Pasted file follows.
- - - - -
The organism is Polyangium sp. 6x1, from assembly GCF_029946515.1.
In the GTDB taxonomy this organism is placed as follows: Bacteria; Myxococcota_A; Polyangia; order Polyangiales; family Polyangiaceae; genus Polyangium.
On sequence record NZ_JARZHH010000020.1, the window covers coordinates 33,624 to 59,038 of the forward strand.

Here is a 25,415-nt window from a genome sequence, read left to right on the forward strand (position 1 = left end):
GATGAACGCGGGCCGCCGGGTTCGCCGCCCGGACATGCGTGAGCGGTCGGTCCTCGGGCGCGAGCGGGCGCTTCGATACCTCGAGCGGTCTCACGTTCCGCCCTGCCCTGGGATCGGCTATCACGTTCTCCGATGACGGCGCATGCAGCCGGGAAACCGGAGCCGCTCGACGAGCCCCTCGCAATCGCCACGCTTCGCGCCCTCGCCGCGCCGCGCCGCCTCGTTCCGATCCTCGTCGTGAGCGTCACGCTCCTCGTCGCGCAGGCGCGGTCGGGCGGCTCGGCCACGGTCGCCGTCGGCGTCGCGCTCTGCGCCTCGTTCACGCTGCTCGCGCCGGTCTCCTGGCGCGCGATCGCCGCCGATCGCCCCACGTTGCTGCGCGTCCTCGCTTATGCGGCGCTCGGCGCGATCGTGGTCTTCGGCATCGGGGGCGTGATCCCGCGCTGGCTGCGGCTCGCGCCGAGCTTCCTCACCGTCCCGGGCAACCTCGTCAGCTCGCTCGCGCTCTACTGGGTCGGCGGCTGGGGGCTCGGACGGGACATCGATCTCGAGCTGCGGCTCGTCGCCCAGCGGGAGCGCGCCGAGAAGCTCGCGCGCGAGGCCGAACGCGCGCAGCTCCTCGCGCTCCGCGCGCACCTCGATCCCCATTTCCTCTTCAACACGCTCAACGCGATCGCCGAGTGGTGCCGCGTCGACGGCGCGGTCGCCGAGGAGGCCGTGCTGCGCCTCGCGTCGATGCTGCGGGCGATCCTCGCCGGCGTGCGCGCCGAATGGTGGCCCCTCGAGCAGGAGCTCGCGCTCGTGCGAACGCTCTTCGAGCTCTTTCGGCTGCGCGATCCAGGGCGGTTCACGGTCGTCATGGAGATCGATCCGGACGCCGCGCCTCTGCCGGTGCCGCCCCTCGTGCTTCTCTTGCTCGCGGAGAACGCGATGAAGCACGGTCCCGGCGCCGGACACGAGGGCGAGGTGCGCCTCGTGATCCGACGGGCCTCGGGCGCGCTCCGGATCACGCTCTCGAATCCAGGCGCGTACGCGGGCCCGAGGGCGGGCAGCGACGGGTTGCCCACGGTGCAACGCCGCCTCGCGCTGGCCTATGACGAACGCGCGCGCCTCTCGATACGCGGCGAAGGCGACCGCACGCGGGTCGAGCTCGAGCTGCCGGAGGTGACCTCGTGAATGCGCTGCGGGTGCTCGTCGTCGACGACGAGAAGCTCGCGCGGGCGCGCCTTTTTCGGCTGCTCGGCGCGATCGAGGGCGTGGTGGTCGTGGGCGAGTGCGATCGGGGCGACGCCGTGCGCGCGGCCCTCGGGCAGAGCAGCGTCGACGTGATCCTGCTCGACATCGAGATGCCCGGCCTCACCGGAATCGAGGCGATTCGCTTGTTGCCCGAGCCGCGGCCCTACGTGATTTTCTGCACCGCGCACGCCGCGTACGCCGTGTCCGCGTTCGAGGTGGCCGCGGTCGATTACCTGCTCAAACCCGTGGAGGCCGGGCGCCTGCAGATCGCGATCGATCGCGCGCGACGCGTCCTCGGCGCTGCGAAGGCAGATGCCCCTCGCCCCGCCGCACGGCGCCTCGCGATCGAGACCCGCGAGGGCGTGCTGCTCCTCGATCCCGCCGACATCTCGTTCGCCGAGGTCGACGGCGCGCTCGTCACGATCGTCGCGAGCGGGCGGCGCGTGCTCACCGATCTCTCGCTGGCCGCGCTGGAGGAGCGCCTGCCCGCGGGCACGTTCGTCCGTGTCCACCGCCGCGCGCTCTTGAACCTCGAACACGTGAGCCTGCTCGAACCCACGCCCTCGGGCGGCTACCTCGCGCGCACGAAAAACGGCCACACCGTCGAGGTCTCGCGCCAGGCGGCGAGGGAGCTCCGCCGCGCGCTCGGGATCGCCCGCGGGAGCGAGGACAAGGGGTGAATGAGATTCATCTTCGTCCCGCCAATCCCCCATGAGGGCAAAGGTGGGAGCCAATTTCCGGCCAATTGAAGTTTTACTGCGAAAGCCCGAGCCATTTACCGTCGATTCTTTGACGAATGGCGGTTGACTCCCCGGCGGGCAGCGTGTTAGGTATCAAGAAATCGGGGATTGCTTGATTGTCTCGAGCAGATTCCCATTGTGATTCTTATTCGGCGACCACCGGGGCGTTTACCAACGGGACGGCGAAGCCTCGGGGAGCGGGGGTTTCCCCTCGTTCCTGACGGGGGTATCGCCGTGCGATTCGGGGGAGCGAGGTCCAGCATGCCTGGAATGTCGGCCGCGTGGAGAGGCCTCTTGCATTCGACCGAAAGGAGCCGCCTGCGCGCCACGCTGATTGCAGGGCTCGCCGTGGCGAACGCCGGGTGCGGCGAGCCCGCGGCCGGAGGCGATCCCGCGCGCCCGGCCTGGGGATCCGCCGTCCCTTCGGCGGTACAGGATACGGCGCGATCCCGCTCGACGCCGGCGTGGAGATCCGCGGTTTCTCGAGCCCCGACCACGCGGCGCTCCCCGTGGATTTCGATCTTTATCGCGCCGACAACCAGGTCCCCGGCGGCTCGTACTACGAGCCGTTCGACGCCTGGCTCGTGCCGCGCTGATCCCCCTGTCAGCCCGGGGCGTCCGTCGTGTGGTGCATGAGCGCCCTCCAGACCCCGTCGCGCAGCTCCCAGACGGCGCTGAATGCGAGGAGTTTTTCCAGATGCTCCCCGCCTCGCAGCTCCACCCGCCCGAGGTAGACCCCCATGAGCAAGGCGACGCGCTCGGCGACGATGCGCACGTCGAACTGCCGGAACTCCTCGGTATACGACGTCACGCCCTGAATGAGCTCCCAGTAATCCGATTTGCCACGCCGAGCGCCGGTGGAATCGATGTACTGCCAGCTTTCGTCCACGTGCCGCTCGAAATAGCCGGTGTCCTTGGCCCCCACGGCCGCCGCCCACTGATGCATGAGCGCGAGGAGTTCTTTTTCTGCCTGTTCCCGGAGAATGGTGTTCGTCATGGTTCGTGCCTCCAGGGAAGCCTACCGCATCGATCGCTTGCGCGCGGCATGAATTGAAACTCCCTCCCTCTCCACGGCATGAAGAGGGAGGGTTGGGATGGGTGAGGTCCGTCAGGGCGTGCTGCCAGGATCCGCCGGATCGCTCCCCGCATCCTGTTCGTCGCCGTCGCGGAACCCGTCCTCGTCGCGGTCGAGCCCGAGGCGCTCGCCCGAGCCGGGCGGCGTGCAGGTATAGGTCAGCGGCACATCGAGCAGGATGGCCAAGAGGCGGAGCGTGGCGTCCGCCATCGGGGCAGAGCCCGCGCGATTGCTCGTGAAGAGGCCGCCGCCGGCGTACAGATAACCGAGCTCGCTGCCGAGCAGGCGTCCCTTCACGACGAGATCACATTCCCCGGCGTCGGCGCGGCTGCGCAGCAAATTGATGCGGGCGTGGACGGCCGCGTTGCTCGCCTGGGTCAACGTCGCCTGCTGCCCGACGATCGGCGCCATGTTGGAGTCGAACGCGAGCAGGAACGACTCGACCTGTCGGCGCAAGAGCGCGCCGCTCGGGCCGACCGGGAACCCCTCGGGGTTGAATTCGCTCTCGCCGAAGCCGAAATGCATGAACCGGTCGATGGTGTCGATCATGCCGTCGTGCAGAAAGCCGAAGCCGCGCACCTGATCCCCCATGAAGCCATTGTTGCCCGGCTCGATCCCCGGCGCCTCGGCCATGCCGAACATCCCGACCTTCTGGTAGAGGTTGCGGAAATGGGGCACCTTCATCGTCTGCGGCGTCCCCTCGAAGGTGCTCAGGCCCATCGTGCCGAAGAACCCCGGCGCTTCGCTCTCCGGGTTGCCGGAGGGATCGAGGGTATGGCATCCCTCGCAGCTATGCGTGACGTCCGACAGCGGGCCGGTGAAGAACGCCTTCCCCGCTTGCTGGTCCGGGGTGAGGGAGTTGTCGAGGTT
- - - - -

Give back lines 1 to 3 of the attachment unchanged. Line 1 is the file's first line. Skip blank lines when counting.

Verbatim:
The organism is Polyangium sp. 6x1, from assembly GCF_029946515.1.
In the GTDB taxonomy this organism is placed as follows: Bacteria; Myxococcota_A; Polyangia; order Polyangiales; family Polyangiaceae; genus Polyangium.
On sequence record NZ_JARZHH010000020.1, the window covers coordinates 33,624 to 59,038 of the forward strand.